The Merro Tree

The Merro Tree, Katie Waitman, Del Rey, 1997

out of print but used copies are in circulation

To have liked this book as as much as I do made not liking the ending a heavy blow to weather. The themes, characters, mythology and the politics of this book are so wonderful and so damnably uplifting and yet semi-realistic enough that it still all sells through and makes you believe in it some how... It is a wonderful book and I am trying to keep that in mind so that I can tell you about it and encourage you to read it. I think the ending and my lack of comfort with items for how magical and fantastic the protagonist is. Of course I can't really whine about the ending directly without spoiling not only the ending but a lot about the plot and characters of the book, so I shan't say any more about it directly.

The are many great things about this novel and most (though hardly all) of them are contained in the agile flame-haired body of the long-lived protagonist Mikk. Mikk's life and his development an education are inspiring in so many different ways to hopefully anyone: aspies, neurotypicals, or whatever you are. Another very enjoyable (if quite frustrating amidst it) aspect of this work is how the story and it's complexities are carefully told, and how the present situation of Mikk's imprisonment has come to be. The themes of civil disobedience to protest unjust laws are strong as messages and are also quite important to the plots. Another amazing and import message in the book in that love respects no boundaries. That's a pretty wonderful idea to throw around and to believe in, even if only for the length of a novel. Another thing handled matter-of-factly in the story and its universe is plurality .. of everything. There are many alien species (not nearly all bipedal or humanoid ,, in fact most seem to neither), differing religions, genres and forms of art, and yes cultural disputes, and war (terrible nasty real-sounding wars) and all of that and more is normal and hardly even noteworthy. And in addition to this there are also Terrans (us!) and the author has then pretty dead on from what I can tell. The only other setting that comes close to selling believable , alien aliens with humans right there (so you call tell) like that in my experience is Brin's Uplift books.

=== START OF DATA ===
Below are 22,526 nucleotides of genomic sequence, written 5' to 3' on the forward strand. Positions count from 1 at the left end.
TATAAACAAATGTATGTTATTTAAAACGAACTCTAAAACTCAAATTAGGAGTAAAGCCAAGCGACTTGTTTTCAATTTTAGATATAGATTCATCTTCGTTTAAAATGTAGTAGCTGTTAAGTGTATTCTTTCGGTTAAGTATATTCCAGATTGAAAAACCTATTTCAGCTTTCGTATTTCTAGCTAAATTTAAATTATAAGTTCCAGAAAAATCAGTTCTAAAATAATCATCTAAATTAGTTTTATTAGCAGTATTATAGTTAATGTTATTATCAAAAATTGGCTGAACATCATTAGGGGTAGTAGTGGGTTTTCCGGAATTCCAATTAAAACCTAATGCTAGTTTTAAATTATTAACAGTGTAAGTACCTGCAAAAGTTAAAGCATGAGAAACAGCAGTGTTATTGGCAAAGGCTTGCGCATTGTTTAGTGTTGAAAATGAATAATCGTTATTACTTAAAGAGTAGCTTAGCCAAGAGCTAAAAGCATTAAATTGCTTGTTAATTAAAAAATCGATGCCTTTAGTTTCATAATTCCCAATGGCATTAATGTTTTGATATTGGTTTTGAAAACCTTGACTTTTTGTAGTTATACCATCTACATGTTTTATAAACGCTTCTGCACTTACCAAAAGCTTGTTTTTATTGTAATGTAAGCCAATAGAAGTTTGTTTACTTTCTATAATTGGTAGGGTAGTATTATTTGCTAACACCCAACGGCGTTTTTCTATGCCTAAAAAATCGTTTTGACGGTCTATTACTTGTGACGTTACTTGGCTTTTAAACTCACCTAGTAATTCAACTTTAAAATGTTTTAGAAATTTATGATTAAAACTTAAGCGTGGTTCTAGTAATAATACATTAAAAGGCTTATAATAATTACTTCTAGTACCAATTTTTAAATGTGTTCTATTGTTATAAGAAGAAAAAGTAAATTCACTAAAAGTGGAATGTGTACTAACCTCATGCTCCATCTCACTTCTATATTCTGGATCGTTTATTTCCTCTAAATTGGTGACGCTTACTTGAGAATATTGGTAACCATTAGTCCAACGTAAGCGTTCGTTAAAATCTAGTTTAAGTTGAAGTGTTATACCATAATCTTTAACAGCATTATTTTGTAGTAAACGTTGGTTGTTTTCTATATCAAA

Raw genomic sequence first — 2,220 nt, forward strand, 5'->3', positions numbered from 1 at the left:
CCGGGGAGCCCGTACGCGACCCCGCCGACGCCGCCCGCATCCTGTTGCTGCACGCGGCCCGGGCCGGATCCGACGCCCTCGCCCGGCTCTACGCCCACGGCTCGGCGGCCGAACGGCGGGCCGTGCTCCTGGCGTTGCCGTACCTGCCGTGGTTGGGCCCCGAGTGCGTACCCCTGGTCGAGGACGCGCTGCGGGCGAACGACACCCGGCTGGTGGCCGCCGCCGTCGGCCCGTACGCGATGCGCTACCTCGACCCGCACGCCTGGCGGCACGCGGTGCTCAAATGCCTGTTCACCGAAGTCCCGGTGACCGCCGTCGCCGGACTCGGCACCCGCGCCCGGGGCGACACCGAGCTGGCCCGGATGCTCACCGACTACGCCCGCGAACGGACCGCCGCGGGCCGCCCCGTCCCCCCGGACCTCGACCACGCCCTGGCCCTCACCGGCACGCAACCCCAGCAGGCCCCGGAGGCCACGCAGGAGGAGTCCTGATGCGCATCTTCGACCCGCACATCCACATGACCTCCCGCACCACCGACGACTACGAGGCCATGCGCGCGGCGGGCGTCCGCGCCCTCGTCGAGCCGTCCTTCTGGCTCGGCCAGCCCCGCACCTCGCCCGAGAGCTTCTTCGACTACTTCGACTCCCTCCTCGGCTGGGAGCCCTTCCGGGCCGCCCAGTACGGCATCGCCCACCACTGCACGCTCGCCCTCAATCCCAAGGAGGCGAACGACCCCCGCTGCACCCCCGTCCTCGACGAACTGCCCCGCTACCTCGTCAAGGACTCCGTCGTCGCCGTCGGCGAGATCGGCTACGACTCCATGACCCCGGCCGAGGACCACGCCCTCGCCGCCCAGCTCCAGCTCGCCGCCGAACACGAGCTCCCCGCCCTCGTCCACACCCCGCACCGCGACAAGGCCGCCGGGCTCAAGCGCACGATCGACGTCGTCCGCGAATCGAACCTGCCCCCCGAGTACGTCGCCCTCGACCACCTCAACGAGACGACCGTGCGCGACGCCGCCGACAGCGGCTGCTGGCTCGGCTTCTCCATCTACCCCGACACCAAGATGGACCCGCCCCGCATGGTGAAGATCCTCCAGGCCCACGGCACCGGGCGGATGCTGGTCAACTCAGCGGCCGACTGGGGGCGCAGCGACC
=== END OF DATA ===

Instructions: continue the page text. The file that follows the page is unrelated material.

To wrap up then: This is a really fantastic novel fun of strange and delightful things riding powerful positive themes about what people are capable of when they are inspired, bridging differences of species, culture, and worse. The reason, I think, I did not like the ending is that I didn't know the book was a fairy tale. For a work that deals with adult themes like jealousy, corruption, trade unions, and relativistic travel and communication (among else) it is strange to see it as a juvenile novel after all, though an excellent one indeed.

Note:This from me of course who when reading some critiques of Stranger in a Strange Land was quite surprised by the notion common to the reviewers there that the religion depicted in the book far from being advocated by the author (Heinlein) was a straw man set up by him to make political points and no rational person would ever think to try it. I'll have to be sure not to greet them with "Thou art god." as they might take it the wrong way and boil me down for soup without meaning it right.